Sunday, November 28, 2010

Coty/OPI Deal Could Be Announced Tomorrow

The Wall Street Journal is reporting that the Coty acquisition of OPI could be announced as early as tomorrow, although the article cautions that "negotiations could still fall apart", according to their source. It's an interesting article to read, particularly the part about how nail polish has surged (up over 11% last year) well above other beauty products during the recession. It's nice to hear that others are enjoying nail polish as much as we always have! Check out the paragraph I highlighted in red--I wouldn't have guessed that OPI had that small of the market share, nor that Coty/Sally Hansen/NYC Color Line had such a large share of the market.

Coty Inc., one of the world's largest fragrance companies, is close to an agreement to acquire nail-polish maker OPI Products Inc. for about $1 billion, people familiar with the matter said.
Talks were continuing Sunday, and a deal could be announced as early as Monday, these people said. But the negotiations could still fall apart, they added.

Closely held Coty has been on the acquisition trail recently, announcing last week that it had agreed to purchase beauty company Philosophy from private-equity firm Carlyle Group. Terms of the purchase weren't disclosed, but people familiar with the matter valued the deal at around $1 billion.

Two weeks ago, Coty, which has annual sales of $3.6 billion, said it was buying Dr. Scheller Cosmetics AG of Germany.

Though the beauty industry suffered sluggish sales during the recession, demand for nail polish has surged in recent years as women embraced it as an inexpensive way to accessorize their apparel. In 2009, U.S. sales of nail polish rose 11% from the previous year to $462.9 million, according to market-research firm Euromonitor International Inc.

OPI was founded in 1981 by George Schaeffer, who is president and chief executive. The company began as a dental-supply business. Based in North Hollywood, Calif., OPI now sells nail polish and other nail-related products in salons, using fanciful names for its colors like "Overexposed in South Beach" and "I'm Not Really a Waitress." Its products also are sold in retail stores.

OPI, which is considered a premium brand, held about 6% of the U.S. nail-polish market last year, according to Euromonitor. Coty, which owns the market-leading Sally Hansen brand and the NYC New York Color line, held 48%.

New York-based Coty makes fragrances for brands including Calvin Klein, Vera Wang and Stetson, and calls itself the world's largest fragrance company.

*Source

7 comments:

  1. very interesting and I agree that it was a shock to see how little OPI had of the market.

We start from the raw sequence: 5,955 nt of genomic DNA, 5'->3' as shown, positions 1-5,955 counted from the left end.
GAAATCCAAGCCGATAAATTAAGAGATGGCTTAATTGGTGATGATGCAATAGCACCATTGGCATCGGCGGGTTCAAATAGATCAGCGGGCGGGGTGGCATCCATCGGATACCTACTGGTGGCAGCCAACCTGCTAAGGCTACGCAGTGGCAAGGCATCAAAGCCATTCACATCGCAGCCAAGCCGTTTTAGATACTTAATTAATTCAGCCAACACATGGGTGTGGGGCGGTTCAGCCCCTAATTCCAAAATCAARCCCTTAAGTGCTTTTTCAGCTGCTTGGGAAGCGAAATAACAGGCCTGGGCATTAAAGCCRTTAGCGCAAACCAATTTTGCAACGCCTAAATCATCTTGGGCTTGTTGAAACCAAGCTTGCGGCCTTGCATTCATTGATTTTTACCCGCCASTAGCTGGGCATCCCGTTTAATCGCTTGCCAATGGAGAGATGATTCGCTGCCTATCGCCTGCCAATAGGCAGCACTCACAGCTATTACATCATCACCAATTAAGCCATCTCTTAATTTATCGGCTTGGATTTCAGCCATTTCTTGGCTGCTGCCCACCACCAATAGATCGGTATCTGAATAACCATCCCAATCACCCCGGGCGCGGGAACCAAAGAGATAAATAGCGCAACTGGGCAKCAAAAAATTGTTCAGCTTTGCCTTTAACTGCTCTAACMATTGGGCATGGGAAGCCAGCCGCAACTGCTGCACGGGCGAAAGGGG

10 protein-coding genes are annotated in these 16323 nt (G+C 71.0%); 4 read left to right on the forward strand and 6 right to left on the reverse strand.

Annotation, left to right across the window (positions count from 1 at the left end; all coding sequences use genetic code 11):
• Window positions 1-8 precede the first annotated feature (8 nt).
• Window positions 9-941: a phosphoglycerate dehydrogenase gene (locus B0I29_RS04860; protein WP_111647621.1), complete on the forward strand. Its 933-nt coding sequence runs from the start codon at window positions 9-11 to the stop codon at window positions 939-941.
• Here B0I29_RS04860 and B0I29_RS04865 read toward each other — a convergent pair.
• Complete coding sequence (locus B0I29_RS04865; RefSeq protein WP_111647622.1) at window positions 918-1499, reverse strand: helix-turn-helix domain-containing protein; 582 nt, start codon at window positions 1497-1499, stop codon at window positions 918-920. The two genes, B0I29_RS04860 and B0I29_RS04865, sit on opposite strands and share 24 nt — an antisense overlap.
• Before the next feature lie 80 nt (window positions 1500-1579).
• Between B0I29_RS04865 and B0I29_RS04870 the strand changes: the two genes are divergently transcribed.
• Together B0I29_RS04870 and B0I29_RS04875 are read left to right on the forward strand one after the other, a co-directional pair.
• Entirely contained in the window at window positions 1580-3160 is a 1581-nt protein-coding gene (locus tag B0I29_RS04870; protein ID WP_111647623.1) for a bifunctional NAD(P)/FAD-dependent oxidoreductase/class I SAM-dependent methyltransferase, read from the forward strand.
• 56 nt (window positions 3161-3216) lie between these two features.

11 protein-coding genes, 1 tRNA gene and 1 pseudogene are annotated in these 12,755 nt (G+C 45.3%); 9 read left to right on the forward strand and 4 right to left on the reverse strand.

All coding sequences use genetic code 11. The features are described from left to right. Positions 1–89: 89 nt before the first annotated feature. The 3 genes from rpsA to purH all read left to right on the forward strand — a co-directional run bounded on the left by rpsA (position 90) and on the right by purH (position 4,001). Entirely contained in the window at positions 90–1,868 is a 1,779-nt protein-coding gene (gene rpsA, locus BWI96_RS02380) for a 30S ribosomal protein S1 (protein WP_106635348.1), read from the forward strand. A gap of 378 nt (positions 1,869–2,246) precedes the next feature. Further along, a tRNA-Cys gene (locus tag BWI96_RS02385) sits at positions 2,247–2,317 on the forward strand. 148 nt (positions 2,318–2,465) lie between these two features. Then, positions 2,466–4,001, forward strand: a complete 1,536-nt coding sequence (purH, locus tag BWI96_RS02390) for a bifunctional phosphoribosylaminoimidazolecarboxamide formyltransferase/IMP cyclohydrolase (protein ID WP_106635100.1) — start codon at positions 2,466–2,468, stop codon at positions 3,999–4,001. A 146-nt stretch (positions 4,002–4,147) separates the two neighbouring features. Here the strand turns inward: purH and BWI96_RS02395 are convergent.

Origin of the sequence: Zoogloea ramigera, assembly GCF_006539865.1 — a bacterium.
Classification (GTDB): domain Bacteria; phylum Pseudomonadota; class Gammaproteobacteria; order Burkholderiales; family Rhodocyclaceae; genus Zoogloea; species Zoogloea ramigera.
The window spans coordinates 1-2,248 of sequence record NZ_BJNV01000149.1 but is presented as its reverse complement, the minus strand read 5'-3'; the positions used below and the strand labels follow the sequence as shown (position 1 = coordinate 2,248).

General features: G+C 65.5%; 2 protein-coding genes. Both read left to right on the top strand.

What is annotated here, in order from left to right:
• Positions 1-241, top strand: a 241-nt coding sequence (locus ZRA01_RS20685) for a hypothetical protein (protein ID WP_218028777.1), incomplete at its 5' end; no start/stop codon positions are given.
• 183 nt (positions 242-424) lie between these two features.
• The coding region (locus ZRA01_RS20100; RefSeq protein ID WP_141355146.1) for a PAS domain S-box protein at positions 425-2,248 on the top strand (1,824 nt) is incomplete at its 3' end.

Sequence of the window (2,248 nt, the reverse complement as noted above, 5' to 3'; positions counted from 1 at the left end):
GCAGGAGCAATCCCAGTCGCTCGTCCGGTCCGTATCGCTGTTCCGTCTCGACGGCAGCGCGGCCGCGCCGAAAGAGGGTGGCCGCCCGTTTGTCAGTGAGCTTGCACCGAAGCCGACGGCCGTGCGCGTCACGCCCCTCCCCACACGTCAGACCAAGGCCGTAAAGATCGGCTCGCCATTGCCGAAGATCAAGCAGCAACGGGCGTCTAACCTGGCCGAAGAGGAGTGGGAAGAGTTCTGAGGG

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  2. This makes sense considering that L'Oreal acquired Essie earlier this year.

    Question is who is considering Zoya or Orly?!

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  3. Well of course it was 48%, they're cheaper! People will always pick cheaper! You don't have to be a brainiac to figure that out. Especially people that aren't in love or obsessed with polish! They're going to buy a color they like (Chances are that you can find a cheaper dupe of it). The question is, since nail polish sales are up, why would OPI want to be bought ? It'll mean less glitz and glam and more for the masses. I don't know..

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  4. So who is getting all the market shares? Personally I'd rather buy one OPI, China Glaze, or similar quality polish than two cheaper polishes. Quality over quantity.

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  5. I just saw on Facebook that they have been acquired. OPI posted it. I hope none of the quality suffers.

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  6. I guess if they keep their focus on Salon customers, they will follow the sage advice of the founders of OPI, but I wonder if they will do what L'oreal did with Essie: re-release older, more desirable colors?
    Of course they may spin Nicole off into a much more commonly available brand to compete w/Sally Hansen and WetnWild, too.

    Many possibilities!!!

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  7. Polish Pauper~yes, I thought with as many salons out there that carry OPI, they'd have a larger share. Not to mention how many of us buy them from various eTailers.

    applepark~agreed, from a business standpoint it makes perfect sense. Coty is becoming a giant. Let's hope others don't get acquired, but anything's possible.

    my leetle nails~people as a whole definitely will go for the less expensive, no doubt. I guess the numbers tell the truth, but I honestly would have thought OPI would have a higher percentage than they did, given their salon sector of the market share. As to why OPI would want to sell out--money talks is the only answer I can come up with!

    Anonymous~I would love to see a complete breakdown on how much of the market share each company has, but I couldn't find anything by doing a quick search. Evidently, drug stores are huge markets, but I guess I kind of knew that already :)

    Lucy~I have no clue as to how they'll change their organization, staff, testing, development, etc. Time will tell.

    Paillette~I haven't really noticed any change in Essie as yet, but my guess is that all of the collections we've seen since the buy-out earlier this year, were already basically ready to market. Makes me wonder if/when we'll see a difference with them. As far as OPI/Coty, I find it hard to believe that they still will want to focus primarily on the salon customers with their new acquisition, especially given the reported low market share that they held. All makes for interesting reading and even more interesting speculation.

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